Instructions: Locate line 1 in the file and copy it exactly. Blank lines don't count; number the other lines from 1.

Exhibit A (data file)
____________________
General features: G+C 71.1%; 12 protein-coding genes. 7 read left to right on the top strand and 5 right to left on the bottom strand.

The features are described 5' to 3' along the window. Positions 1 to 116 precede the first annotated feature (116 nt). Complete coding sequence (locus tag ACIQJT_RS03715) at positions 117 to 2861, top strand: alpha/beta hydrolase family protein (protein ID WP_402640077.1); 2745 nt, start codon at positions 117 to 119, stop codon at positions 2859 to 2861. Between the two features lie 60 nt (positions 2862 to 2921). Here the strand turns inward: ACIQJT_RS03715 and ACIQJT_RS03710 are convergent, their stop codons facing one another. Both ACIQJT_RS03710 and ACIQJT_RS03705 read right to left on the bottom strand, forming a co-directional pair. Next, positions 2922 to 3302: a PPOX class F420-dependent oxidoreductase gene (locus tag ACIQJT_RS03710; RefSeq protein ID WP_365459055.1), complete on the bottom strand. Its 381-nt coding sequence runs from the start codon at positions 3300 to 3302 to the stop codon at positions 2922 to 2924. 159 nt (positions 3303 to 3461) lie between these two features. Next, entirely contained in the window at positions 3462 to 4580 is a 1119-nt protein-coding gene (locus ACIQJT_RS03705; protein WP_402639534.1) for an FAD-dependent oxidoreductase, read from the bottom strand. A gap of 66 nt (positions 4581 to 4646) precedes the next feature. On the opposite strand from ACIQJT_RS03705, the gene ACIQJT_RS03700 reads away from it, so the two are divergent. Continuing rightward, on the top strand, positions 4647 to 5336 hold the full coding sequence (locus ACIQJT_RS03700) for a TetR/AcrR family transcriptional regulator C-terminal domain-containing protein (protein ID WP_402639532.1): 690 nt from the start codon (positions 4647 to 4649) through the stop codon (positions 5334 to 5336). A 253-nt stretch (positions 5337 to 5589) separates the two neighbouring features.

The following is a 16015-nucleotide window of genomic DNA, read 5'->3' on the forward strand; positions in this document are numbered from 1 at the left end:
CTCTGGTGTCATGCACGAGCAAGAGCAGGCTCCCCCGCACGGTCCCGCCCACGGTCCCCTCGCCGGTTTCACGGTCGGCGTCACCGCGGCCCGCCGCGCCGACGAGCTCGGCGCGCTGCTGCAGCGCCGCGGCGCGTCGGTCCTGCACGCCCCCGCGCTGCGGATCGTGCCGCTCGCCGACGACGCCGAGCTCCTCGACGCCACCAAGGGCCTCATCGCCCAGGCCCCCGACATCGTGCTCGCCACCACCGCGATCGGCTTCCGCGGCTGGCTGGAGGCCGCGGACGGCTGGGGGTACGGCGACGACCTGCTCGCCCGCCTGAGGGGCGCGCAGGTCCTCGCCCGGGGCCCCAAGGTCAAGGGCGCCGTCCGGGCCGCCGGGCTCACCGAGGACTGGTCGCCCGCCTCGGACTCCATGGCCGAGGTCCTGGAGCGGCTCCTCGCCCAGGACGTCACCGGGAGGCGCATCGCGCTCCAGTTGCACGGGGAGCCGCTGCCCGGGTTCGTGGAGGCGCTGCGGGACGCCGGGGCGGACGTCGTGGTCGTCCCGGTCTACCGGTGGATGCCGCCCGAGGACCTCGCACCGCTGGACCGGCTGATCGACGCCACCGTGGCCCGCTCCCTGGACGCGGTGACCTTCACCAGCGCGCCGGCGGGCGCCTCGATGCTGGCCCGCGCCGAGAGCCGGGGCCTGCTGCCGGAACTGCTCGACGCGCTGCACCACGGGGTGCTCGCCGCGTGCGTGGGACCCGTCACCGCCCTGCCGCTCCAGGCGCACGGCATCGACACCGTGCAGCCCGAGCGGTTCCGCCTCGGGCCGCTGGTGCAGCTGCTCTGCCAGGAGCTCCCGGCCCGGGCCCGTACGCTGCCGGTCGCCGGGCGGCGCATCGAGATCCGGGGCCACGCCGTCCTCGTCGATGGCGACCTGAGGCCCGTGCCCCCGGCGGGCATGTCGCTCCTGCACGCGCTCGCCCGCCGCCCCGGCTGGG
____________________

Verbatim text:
General features: G+C 71.1%; 12 protein-coding genes. 7 read left to right on the top strand and 5 right to left on the bottom strand.